Another way in which the word “confess” is used is when we “bear witness.” That’s the meaning in our text today. It said that John “confessed, and did not deny” his own identity and the identity of Jesus.

We sometimes fail to confess our identity as the Church and as individuals. When we fail to do that, we fail to point people to Christ. John the Baptist confessed freely who he was, and in so doing pointed people not to himself but to Jesus. We follow the pointing finger of John to Jesus, so that we can confess the truth about ourselves and then point others to Jesus, too.

First of all, confess who you are not. John was questioned about his identity from the Jewish leaders in Jerusalem. They went out to the place where he was baptizing and interrogated him.

They first asked him if he was the Christ. The Jews of that day expected a Messiah who would come to lead them in victory over the Romans and set up God’s reign on earth. John confessed freely, “I am not the Christ.”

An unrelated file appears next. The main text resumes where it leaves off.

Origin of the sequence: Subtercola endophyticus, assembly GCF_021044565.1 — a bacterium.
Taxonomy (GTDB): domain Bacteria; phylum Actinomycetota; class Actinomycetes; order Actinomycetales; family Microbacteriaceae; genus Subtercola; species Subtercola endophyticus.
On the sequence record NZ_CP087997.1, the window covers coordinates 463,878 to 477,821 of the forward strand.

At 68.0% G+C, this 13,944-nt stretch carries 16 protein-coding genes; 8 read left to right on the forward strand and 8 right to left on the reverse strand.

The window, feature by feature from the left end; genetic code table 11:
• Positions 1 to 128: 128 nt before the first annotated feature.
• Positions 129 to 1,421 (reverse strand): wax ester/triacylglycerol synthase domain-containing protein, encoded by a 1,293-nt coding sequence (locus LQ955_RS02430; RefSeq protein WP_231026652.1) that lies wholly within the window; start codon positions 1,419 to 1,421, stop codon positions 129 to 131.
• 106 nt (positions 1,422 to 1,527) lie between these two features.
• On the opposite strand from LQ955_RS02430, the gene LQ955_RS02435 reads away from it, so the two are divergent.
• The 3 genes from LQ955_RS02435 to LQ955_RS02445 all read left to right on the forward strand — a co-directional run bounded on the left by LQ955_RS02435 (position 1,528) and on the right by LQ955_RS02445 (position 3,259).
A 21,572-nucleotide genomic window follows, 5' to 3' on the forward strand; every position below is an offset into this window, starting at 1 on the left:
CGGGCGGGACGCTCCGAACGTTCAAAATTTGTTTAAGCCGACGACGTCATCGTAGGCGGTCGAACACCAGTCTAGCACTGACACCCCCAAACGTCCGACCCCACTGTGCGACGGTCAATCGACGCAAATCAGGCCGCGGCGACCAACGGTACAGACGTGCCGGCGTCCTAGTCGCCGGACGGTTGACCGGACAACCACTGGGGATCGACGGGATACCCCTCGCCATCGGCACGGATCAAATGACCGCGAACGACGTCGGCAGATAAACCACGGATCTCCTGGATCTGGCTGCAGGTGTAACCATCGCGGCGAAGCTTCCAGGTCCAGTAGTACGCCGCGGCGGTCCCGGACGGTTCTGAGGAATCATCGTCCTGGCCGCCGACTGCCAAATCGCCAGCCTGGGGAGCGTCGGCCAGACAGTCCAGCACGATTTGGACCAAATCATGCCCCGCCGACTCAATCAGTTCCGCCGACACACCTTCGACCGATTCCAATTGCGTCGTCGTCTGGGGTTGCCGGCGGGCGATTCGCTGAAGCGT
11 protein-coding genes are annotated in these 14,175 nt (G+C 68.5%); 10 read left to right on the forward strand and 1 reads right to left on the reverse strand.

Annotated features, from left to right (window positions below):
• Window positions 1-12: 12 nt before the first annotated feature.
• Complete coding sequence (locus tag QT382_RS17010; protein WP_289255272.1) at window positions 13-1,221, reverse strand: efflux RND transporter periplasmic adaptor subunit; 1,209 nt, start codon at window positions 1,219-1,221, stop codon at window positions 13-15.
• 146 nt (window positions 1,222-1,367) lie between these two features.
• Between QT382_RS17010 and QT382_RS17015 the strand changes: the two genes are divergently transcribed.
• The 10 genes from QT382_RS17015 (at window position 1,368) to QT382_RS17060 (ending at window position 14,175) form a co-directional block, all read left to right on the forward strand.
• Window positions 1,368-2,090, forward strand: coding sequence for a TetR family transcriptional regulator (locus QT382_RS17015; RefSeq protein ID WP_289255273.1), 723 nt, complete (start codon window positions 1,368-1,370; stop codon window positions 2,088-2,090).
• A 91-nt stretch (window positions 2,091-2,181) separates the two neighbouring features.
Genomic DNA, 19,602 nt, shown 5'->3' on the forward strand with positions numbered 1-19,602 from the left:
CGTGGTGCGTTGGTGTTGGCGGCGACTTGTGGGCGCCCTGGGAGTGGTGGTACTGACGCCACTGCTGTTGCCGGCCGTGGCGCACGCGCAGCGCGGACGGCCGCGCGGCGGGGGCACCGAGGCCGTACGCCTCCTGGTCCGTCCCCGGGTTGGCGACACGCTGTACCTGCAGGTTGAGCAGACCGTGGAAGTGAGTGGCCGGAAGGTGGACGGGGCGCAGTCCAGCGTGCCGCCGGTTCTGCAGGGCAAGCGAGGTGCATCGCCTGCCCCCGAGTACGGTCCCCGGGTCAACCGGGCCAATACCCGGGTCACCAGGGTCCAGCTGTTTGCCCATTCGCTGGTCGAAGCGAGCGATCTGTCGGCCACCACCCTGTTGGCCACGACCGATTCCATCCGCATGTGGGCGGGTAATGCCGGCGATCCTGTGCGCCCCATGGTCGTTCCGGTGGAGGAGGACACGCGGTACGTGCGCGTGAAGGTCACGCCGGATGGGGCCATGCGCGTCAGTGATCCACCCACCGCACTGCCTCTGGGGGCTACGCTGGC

Then they asked him if he was Elijah. The prophet Malachi had said that Elijah would come before the Messiah appeared on the scene, to prepare the way for him. They failed to realize that John came “in the spirit and power of Elijah ... to make ready for the Lord a people prepared.” That’s what the angel Gabriel said when he foretold John’s birth to John’s father Zechariah. But John was not literally Elijah come back to earth in the flesh. And so, John confessed, “I am not Elijah.”